Feed on
Posts
Comments

Buy All The Left Wingers!

Wouldn’t you know it? Last night I settled down, this page open, and ready to chart the performances of Yannick Carrasco and Ryan Fraser in the Belgium versus Scotland Euro 20 qualifier in Brussels. The team sheets went up, and both were on their respective benches. Just my luck!

Fraser did get on for the last hour and actually looked the pick of a Scotland side that not surprisingly were second best on the night to a team that finished in third place in last summer’s World Cup.

Until recently these were being touted as the most likely attacking additions to the squad, and I seriously doubt with limited funds that we would buy both. Reports, largely originating in European press sources, have suggested that we are close to pipping Bayern Munich to Carrasco’s signing and that the haggling over his price from his Chinese club, Dalian Yifang, is now the final brick in the wall. I’m dubious about us not agreeing a fee of £25m for a young Belgian international.

I’ve been further persuaded to the benefits attached to signing Fraser from Bournemouth. First and foremost he is a ‘homegrown’ player, and remember we had to play the latter stages of the Europa League with a reduced squad because we didn’t have sufficient numbers of those, and we have already lost Rambo and Danny Welbeck this summer.

John Welsh, with whom I often enjoy a shared platform on A Bergkamp Wonderland, made the point that he would lean towards Fraser simply because Carrasco’s decision to go to China suggests that his main motivation is money, and not the club. That is a valid point, and he does not have the Premier League knowledge and experience that Fraser would bring. Fraser shouldn’t need a year to settle in, and the language barrier would be slightly less of an issue with the Scot!

My mind made up, I ventured into Twitter again today, only to read of our apparent interest in Ismaila Sarr. Where does he principally play, I hear those of you who have forgotten his performances for Rennes against us in the Europa League ask? He actually caused us real issues all across the front line, but is more often than not found on the left wing even though he is right footed. He has pace to burn, and looks decent value at a rumoured £30m.

But wait, what more is being written about him? The excellent Layth Yousif, writing for Football.London, wrote of “Rennes hoping for a bidding war for Sarr, with Monaco and Premier League pair Leicester City and Watford interested, along with Serie A giants Inter Milan and Roma”.

There is a powerful whiff of an agent and a club looking to maximise the fee, and then wages, for their ‘asset’. I’m not sure we will be playing those games with our rumoured budget. Again he may take time to settle in the Premier League.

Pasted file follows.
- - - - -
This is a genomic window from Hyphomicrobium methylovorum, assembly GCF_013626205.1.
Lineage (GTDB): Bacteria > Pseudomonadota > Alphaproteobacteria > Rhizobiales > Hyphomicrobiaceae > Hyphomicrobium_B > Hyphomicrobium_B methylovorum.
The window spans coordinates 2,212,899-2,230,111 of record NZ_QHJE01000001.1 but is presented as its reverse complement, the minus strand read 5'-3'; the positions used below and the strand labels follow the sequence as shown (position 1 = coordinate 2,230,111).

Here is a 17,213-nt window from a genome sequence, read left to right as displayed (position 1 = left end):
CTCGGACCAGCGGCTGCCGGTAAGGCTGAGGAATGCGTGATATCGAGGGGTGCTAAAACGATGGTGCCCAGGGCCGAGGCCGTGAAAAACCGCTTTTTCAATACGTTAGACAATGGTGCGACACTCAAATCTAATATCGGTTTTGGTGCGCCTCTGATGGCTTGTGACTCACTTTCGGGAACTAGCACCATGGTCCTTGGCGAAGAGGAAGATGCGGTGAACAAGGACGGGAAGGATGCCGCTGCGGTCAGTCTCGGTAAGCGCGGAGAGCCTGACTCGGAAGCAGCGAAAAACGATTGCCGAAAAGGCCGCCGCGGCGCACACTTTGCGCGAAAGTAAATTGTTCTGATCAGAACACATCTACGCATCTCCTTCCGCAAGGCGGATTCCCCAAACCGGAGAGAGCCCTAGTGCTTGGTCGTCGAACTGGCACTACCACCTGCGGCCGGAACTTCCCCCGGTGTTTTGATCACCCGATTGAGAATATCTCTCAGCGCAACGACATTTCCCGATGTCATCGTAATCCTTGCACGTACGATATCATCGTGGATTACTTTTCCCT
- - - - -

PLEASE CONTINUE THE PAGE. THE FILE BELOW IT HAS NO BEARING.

I can’t wait to open up Twitter tomorrow and read the latest rumours. Especially if we are linked with…. who plays left wing for Dortmund these days?

The official announcement of the players released this summer contained no real surprises. Petr Cech had already announced his retirement from playing before the season is out. It seems likely that he wasn’t prepared to continue as a cup tie goalkeeper. A return to Chelsea as director of football is rumoured.

He signed a four year deal in 2015 for a reported £10m and in his first season he won the FA Community Shield and the Golden Glove. Injury denied him a place in the FA Cup winning team against his old club Chelsea, but in the following season’s opener he was back for our penalty shoot-out win against Chelsea and a second Community Shield win with The Gunners.

Petr remained our number one until he was injured against Watford at the end of September, but in his role as cup tie goalkeeper he was instrumental in us reaching the Europa League Final. We wish him well in the future.

Stephan Lichtsteiner was an interesting signing last summer on a free transfer from Juventus. If he was perhaps no longer at his best his arrival had one massive positive for the club. Genuinely feeling his place was under threat Hector Bellerin returned to the player we had seen prior to his injuries in 2016/17 and prior to picking up another bad injury this season. That meant that Stephan made 23 appearances for the team this season.

Aaron Ramsey will be a big miss for the club after devoting a decade to the service of The Arsenal. Regardless of the reason for his departure on a free transfer to Juventus his performances in his farewell season were worthy of the highest praise. Professional to the end, we will remember his goal at Wembley against the neighbours and his subsequent celebration. His comeback from a broken leg at Stoke should inspire many who suffer serious injuries in the future.

Danny Welbeck too has been allowed to run his contract down although a serious injury restricted our options to make any money for him in January. I’m told the club did make him a new contract offer very much on a pay as you play basis, but Danny has better offers on the table. Fair enough. The goals he popped up with against his former club, Manchester United, and in the 2015/16 season against Leicester, will stay with us.

Thank you all for the memories you gave us.

Three young Guns were also released.  Julio Pleguezuelo has signed for FC Twente in the Netherlands. Charlie Gilmour and Cohen Bramall are now free agents, and hopefully the club are still active in seeking clubs for the youngsters they let go.